"VanguardLH" wrote in message
In addition, Windows Explorer will never show you the size of Alternate
Data Streams (ADS) added to a file. For example, I can create a .txt
file whose primary data stream chews up only, say 5KB but then add an
alternate data stream that is gigabytes in size. Windows Explorer,
'dir', and other normal file utilities will only show you the size of
the primary data stream.
You know the implication of this is that a hacker who gains control of your
system could hide an entire encrypted partition inside the ADS of a single
file and most users would never have any clue that this existed.
Given that it would surely be useful to have a service running 24x7 that
looked for abnormally large files or ADS streams on specified partitions and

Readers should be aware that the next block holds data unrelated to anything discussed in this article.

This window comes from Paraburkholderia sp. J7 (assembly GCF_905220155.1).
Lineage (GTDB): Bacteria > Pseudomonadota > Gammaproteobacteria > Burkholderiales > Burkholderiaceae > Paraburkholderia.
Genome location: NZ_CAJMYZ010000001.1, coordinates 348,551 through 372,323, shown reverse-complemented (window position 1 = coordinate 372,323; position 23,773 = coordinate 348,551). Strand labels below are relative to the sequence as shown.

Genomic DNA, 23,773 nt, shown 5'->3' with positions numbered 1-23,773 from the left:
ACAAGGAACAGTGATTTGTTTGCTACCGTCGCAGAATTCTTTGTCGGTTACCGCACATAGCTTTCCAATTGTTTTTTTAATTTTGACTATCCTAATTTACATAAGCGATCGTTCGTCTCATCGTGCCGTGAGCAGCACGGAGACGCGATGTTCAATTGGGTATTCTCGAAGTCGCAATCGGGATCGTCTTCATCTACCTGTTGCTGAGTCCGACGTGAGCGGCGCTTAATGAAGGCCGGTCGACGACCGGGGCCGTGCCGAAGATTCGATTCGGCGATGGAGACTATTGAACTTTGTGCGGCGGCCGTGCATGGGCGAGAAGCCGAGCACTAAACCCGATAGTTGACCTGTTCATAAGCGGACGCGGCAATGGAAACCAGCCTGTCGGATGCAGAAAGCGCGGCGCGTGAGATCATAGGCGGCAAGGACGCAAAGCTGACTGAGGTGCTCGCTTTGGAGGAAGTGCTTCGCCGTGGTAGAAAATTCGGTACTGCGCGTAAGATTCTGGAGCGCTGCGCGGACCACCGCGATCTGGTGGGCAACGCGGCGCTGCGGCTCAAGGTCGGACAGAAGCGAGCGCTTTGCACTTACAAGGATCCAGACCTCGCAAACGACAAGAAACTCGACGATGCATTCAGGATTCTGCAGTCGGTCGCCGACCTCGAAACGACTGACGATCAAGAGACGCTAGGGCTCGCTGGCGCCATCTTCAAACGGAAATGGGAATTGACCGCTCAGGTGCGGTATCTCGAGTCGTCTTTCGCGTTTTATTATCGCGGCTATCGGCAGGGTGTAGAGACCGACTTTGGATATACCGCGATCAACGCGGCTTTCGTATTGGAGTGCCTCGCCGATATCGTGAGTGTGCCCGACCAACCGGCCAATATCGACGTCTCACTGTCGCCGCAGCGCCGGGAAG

sent out a warning when any are found.
If you're dealing with NTFS, you want a copy of nfi.exe.
It too is a crude utility, but it does present all the
useful information. To be really useful, it needs post-processing
with scripts. It only works on NTFS, and there is no equivalent
Still, when no other utility is available or convenient, you
use what you've got.
When you find two files that have the same set of data sectors,
those files are probably hard linked, and get double-counted
by Explorer while you're attempting to total the space. Only
the "summary pie chart" in Windows, tells you how much
space the partition is really using. Attempting to use
a hand calculator and mousing over folders in the (file) Explorer
is a waste of time. More so on Vista/Win7/Win8, as things like
hard linking aren't really used that much on something like
There are still a few files on NTFS, that no utility
will touch. For that case, there's Linux...
Even nfi.exe doesn't list everything. Compare the
listing from Linux with Windows, for more info about
what you might be missing. It's even possible
if you use listdir in Linux and list by inode, the
fake inode will correspond to the file number
seen in nfi. But I haven't tested for that.
That's just a guess.